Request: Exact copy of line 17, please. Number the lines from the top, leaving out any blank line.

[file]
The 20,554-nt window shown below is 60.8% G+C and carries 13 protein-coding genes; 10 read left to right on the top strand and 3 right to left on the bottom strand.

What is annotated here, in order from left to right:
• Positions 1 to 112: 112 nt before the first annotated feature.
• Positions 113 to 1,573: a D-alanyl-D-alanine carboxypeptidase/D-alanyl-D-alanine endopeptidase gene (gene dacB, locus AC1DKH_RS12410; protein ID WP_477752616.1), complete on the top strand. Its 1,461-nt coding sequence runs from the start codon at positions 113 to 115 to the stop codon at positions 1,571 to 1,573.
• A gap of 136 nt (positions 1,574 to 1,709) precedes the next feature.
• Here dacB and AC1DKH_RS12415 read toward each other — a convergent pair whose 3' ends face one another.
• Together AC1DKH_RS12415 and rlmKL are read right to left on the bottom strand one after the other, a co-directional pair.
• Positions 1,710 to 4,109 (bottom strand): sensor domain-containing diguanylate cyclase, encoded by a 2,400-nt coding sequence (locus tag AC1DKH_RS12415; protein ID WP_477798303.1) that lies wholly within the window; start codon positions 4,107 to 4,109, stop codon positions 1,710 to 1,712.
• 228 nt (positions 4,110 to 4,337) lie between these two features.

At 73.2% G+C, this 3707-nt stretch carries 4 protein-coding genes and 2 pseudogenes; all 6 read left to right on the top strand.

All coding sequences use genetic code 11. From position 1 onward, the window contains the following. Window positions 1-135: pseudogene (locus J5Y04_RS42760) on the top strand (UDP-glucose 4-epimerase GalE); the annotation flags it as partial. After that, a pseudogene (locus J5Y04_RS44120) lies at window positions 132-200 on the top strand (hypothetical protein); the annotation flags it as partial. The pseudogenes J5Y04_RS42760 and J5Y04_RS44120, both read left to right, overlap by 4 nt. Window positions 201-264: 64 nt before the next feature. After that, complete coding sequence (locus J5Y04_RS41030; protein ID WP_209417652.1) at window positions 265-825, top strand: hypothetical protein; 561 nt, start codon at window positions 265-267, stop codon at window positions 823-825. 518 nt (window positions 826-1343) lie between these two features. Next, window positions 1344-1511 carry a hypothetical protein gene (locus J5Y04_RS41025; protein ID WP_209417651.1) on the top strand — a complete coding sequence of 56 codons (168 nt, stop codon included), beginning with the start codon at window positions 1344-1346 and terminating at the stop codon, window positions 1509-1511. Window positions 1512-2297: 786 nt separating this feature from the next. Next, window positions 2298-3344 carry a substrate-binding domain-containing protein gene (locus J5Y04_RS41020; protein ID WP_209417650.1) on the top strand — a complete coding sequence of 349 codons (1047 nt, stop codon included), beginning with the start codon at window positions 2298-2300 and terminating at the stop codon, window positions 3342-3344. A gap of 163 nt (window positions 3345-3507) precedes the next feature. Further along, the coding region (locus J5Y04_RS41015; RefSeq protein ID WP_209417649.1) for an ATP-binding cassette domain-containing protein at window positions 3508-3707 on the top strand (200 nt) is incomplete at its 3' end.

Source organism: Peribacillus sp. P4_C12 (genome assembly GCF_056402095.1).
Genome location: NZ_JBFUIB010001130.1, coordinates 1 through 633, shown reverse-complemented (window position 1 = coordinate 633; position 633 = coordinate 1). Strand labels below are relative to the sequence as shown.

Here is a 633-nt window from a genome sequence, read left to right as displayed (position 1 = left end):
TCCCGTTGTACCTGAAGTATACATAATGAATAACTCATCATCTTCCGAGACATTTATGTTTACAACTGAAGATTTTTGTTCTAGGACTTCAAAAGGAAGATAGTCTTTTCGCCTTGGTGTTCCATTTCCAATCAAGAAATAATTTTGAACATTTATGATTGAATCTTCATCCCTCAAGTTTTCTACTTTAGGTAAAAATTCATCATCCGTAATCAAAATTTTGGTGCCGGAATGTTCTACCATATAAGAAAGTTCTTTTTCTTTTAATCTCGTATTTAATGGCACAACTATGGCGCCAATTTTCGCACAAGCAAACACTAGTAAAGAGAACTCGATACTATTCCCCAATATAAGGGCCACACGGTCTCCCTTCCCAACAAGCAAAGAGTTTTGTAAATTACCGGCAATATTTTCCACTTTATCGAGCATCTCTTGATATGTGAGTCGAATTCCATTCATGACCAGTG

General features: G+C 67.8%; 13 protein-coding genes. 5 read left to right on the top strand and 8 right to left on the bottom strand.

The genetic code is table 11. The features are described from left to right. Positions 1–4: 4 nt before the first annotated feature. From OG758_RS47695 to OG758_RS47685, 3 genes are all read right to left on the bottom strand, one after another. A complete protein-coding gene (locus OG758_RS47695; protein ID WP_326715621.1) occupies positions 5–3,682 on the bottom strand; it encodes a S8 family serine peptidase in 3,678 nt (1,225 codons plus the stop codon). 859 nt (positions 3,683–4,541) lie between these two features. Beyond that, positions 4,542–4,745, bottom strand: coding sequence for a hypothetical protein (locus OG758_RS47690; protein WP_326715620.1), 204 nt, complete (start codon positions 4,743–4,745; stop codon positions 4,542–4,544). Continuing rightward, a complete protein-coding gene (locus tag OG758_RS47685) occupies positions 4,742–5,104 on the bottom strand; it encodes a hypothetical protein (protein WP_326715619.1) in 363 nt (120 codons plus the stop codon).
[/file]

The genetic code is table 11. The features are described from left to right. Positions 1–4: 4 nt before the first annotated feature. From OG758_RS47695 to OG758_RS47685, 3 genes are all read right to left on the bottom strand, one after another. A complete protein-coding gene (locus OG758_RS47695; protein ID WP_326715621.1) occupies positions 5–3,682 on the bottom strand; it encodes a S8 family serine peptidase in 3,678 nt (1,225 codons plus the stop codon). 859 nt (positions 3,683–4,541) lie between these two features. Beyond that, positions 4,542–4,745, bottom strand: coding sequence for a hypothetical protein (locus OG758_RS47690; protein WP_326715620.1), 204 nt, complete (start codon positions 4,743–4,745; stop codon positions 4,542–4,544). Continuing rightward, a complete protein-coding gene (locus tag OG758_RS47685) occupies positions 4,742–5,104 on the bottom strand; it encodes a hypothetical protein (protein WP_326715619.1) in 363 nt (120 codons plus the stop codon).